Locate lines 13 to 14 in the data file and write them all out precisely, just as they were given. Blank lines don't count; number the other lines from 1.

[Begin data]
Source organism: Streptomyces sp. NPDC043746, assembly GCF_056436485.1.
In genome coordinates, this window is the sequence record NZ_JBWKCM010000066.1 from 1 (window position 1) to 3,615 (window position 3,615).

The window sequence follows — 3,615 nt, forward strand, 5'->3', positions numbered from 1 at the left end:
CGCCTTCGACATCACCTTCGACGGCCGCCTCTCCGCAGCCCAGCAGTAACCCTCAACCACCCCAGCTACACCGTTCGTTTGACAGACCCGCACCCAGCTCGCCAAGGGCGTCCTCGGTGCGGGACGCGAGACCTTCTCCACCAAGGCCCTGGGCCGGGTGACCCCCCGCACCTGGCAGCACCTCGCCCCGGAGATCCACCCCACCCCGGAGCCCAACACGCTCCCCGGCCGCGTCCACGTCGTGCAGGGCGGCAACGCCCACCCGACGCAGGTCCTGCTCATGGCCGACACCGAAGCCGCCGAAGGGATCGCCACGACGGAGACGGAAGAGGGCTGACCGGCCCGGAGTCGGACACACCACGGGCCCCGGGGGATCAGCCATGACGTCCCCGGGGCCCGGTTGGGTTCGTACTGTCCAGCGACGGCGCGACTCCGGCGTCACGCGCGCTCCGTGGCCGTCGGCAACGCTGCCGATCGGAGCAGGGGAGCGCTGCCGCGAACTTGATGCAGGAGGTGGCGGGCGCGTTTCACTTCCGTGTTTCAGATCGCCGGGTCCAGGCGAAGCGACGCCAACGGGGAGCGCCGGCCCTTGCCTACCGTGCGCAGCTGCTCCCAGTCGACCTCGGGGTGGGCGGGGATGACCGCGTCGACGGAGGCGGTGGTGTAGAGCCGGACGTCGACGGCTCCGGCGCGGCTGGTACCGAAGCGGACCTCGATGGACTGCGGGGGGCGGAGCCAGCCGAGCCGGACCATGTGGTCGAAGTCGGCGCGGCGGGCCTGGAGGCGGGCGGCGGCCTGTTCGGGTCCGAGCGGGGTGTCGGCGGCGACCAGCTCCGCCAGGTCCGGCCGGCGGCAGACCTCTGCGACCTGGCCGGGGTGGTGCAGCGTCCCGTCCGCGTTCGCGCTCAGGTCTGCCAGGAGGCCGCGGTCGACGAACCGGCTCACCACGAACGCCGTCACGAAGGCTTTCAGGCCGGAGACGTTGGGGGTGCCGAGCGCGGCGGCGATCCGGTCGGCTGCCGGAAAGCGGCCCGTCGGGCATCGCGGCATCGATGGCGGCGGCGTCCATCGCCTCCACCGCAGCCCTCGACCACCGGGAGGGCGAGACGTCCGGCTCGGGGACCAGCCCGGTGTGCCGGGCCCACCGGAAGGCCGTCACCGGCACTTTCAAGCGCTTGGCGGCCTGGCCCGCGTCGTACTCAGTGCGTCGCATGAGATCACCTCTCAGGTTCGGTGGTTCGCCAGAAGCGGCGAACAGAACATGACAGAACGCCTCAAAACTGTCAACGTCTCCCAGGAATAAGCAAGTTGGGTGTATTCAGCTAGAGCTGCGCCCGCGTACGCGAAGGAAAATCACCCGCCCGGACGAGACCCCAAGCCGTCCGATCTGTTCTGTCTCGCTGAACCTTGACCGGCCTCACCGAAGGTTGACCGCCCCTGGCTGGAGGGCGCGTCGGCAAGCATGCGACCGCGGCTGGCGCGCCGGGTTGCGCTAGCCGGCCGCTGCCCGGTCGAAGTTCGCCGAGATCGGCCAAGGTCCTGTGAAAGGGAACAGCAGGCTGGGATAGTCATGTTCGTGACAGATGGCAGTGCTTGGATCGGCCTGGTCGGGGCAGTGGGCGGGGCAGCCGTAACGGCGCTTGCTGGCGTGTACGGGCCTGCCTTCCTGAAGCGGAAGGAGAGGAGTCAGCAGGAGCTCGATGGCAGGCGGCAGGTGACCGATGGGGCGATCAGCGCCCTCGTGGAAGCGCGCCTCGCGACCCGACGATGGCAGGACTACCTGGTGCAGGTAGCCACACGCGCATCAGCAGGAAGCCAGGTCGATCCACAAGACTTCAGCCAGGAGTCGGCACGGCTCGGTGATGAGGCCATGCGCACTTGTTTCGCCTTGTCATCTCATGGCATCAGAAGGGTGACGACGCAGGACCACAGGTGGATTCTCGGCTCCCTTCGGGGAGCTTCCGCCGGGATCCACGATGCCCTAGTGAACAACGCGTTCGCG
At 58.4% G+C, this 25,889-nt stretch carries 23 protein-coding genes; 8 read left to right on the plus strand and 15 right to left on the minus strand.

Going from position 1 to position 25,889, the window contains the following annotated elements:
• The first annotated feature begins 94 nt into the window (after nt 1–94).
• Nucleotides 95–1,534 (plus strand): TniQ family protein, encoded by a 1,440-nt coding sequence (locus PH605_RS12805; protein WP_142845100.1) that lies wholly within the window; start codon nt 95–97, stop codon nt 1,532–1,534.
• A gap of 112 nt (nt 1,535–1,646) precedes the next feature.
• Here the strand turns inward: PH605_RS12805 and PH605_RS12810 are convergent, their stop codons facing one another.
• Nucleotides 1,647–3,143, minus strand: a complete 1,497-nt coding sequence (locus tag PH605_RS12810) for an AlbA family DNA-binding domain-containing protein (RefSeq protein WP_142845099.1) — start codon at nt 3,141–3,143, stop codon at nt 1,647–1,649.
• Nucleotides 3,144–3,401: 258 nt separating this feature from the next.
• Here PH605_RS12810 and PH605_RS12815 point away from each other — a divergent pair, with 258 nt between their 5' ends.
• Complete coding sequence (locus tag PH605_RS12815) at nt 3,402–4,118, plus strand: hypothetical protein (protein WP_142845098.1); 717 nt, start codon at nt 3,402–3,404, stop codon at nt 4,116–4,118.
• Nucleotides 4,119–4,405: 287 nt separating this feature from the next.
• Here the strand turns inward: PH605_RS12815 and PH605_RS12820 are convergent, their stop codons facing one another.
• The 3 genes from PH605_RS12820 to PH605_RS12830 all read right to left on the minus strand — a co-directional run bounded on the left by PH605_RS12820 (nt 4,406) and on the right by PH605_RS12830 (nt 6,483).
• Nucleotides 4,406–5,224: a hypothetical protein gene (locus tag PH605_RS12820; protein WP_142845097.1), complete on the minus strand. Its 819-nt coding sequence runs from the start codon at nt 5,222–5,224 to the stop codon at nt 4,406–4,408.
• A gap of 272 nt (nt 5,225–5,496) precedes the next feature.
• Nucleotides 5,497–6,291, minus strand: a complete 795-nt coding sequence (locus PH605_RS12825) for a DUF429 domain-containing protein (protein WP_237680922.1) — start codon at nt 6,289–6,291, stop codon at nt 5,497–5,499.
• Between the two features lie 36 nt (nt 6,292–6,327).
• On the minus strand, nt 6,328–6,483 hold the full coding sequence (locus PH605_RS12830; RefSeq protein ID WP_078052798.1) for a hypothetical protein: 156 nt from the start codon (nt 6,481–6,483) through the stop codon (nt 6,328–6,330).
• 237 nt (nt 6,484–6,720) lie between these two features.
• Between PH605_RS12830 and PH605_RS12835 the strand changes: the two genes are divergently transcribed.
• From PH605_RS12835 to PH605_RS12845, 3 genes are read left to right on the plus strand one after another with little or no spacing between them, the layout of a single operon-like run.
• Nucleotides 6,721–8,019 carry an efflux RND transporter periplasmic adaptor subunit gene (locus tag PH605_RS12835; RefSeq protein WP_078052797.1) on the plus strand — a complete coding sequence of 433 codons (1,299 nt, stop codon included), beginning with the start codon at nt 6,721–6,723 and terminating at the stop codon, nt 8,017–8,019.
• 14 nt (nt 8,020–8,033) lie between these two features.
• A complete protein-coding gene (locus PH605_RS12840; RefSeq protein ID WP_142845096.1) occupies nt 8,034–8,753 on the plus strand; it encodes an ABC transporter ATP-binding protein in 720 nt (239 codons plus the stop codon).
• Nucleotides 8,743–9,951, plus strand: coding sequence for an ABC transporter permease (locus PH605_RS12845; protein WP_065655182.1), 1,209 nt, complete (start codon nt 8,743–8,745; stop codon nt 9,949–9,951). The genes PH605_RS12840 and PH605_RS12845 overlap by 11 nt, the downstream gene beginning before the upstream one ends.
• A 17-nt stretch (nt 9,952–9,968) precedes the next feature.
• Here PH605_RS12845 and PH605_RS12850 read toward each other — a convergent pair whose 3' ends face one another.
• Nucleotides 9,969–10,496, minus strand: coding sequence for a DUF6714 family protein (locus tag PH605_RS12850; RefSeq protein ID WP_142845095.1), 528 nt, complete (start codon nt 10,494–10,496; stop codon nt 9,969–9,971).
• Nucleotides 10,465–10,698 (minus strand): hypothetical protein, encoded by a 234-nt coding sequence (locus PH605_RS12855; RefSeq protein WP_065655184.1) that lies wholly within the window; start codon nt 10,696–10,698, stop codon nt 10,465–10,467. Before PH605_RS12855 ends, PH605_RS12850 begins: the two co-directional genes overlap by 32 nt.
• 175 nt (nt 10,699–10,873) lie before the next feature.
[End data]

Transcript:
• Here PH605_RS12810 and PH605_RS12815 point away from each other — a divergent pair, with 258 nt between their 5' ends.
• Complete coding sequence (locus tag PH605_RS12815) at nt 3,402–4,118, plus strand: hypothetical protein (protein WP_142845098.1); 717 nt, start codon at nt 3,402–3,404, stop codon at nt 4,116–4,118.